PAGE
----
On The Care And Feeding Of Travel Addiction

As I sit here on a blue velvet chair in my five-star luxury hotel room at the Grand Hotel Miramare in Santa Margherita Ligure, Italy, it occurs to me that 29 years ago today, I started this life of travel addiction. It was December 2, 1980 when my mother, myself and two steamer trunks* headed to Cleveland for what would turn out to be two and a half years of travel around the continental U.S., Hawaii, Canada and I think we went to Mexico for the day, too. It was for one of the national touring companies of Annie, and it’s one of the defining eras of my life.

I have a lot more to say on this subject, but I’d like to get to this moment on the Italian Riviera.

My five trains turned out to be only three, since the unnameable hag at the SNCF ticket counter decided not to mention that the first three trains were ALL ONE TRAIN RIDE, with little breaks. God, I hate the French.

I’ll admit it now – I cried when they announced Ventimiglia as the next stop. I cry every time, because that is the way I am. It’s time to get the hell out of France and back into this amazing, beautiful, friendly, sybaritic and, yes, to me at least, logical country – for GOOD.

I spent three hours in Ventimiglia, taking pictures of a bottle-green Med against a purple-black stormy sky way out at sea. I also snacked on a grilled panino of mozzarella, sun dried tomato and black olive tapenade. Divine.

Finally, after an entire day spent following the Med coast, napping and playing Sudoku (seriously, flying has nothing on trains – the view is front-row, and spectacular), I am whisked away in a taxi along more coastline to the Grand Hotel Miramare. I am escorted upstairs, followed by a small army of bellboys carrying my suitcase and laptop bag.

This is my favorite moment. When they open the balcony doors and you see your view. And, even though it’s night, it does not disappoint – the cove is dotted with lights and I can hear the waves crashing down below.

I discover there is room service both for dinner and for breakfast (yes please. Is there any better way to wake up in the morning? I ask you) and after calling downstairs, an Internet cable is brought to me by a man in full butler attire who speaks impeccable English.

I have to do some work now, and then I can spend the rest of the evening on my balcony, in my pajamas and the enormous, engulfing white robe they have provided for me,  drinking Valpolicella and watching the lights twinkle and listening to the waves crash.

Best day ever. My name is Miss Expatria, and I am a travel addict.


*Please note that my parents were at the time and still are married, and happily so; my dad came out to visit a lot.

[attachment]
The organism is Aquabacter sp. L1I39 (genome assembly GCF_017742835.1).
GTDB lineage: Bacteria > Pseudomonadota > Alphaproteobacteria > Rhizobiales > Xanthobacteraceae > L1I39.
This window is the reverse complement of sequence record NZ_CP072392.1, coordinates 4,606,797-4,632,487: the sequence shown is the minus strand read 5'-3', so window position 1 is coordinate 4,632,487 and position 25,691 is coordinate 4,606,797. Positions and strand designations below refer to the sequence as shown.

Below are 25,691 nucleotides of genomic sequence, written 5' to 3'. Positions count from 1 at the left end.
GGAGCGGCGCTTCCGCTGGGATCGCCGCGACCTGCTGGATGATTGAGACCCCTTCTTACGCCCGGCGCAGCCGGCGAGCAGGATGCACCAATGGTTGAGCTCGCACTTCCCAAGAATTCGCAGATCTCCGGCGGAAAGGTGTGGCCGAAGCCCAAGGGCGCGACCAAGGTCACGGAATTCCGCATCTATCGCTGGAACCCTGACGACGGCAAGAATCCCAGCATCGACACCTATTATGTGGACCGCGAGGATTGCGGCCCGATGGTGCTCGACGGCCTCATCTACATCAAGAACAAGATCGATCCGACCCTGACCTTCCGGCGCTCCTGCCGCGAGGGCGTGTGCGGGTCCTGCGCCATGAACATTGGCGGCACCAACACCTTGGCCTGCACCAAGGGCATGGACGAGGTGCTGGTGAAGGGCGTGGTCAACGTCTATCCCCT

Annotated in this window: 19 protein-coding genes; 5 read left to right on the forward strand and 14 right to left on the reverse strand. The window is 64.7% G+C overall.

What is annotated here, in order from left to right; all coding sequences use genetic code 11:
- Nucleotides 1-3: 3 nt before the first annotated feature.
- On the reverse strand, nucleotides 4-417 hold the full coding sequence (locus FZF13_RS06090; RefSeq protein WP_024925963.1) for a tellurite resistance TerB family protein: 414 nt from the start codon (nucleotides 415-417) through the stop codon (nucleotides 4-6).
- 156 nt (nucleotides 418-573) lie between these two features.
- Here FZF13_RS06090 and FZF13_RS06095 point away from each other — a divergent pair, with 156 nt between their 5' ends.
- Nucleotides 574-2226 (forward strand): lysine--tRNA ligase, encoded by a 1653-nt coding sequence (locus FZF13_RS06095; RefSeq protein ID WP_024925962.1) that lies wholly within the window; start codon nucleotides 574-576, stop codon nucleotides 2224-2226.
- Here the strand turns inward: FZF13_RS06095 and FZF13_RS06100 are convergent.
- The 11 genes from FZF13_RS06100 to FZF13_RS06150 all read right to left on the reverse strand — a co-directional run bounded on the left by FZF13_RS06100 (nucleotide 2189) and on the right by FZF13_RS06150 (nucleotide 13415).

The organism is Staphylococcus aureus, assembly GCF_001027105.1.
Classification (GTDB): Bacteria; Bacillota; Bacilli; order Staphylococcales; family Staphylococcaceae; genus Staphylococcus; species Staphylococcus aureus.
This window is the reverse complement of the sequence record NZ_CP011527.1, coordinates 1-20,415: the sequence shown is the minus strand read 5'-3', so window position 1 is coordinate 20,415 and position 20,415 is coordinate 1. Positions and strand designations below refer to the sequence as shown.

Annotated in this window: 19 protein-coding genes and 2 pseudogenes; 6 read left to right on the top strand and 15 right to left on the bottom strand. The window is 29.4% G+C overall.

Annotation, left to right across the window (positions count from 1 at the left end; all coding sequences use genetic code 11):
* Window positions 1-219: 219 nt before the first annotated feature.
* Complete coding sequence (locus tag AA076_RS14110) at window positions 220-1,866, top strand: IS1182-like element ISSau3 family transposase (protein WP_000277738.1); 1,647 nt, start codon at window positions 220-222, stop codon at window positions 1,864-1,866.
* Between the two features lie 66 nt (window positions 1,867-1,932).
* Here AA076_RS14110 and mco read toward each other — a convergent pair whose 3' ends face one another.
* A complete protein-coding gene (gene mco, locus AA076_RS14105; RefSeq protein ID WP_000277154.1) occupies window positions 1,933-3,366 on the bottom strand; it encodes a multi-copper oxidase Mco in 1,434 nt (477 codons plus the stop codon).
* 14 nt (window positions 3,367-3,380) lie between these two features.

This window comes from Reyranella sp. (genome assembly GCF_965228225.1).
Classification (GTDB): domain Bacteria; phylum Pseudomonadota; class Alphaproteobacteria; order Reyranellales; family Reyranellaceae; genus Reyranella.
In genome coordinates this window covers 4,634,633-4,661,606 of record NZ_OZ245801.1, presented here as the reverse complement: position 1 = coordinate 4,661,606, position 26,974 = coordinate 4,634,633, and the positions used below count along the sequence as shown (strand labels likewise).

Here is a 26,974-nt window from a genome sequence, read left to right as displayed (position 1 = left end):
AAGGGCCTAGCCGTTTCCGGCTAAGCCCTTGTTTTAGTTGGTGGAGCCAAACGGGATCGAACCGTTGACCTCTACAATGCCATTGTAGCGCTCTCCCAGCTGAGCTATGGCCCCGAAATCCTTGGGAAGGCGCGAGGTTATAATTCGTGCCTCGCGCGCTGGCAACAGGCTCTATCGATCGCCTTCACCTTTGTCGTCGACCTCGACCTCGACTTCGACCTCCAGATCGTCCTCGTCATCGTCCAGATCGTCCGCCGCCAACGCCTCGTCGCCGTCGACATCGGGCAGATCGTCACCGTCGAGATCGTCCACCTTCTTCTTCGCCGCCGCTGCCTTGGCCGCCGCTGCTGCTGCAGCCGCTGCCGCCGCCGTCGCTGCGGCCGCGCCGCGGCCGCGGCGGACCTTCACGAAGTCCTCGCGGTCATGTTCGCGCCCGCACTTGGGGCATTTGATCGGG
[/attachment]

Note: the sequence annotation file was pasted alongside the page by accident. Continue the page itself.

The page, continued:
18 thoughts on “On The Care And Feeding Of Travel Addiction

  1. You had a rough month in November, you totally deserve the luxury and pampering. It sounds fantastic!! What delicious Italian treats are you having for dinner?

    P.S. Love the photo from the Annie days!

  2. You are too fabulous for words. I’m so jealous of you that I would totally hate you if I didn’t love you so much…

  3. That sounds soooo amazing, and as SFL said, you totally deserve it. Revel, wallow, indulge, enjoy!! I’m living vicariously through you.

  4. ‘Addiction’ implies that there’s something unnatural about lingering and reveling in the Cinque Terre, and having been there, I know it’s simply a natural human response.🙂 (On a side note, is it so easy to relax there because of the lack of cars and mopeds that make the rest of Italy seem a little insane?)

  5. For a minute I’m imagining I’m you. There’s something to be said for armchair travel too!

    I’ll happily join you in your addicition, your love of fancy hotels and views, and of Italy, if not your hatred of the French.

  6. You Bitch!

    And of course, you know I say that in the most loving, I-would-rather-be-living-your-life-than-my-life-right-now-fashion!!

    Seriously, enjoy your stay there. I will live vicariously through your trip.

    Where the hell are the pcitures? You can’t tease with words and not follow it up with pictures. I want shots of the Med from that balcony by tomorrow, or else!

    And as we discussed earlier, though I am not Italian or claim to be in any way shape or form (well my red wine addiction may be proof otherwise) I cry at every thought , song, picture, book or scene in a movie involving Italy.

    I have this unexplainable desire to envelope myself in everything Italian. It somehow just feels *right* I cannot wait to return and to live there one day.

    So cry all you want- it is always followed by peace, joy and happiness, cause then you realize- your in Italy babeeeeeeeyyyy!!!

    Buon Viaggio!!

  7. I agree with the French being a pain in the b***, but Italy= a logical country, I beg to differ! I’ve been living here 8 years & I find everythhing so crazy (but ‘simpitici’)

  8. Hey, hon! Are you still holed up in SML? Did you find my future house on the road to Portofino? Hope you’re having a fabulous time–stay til Christmas, at least!

  9. Pingback: One Travel Writer’s Dream Pitches « Miss Expatria

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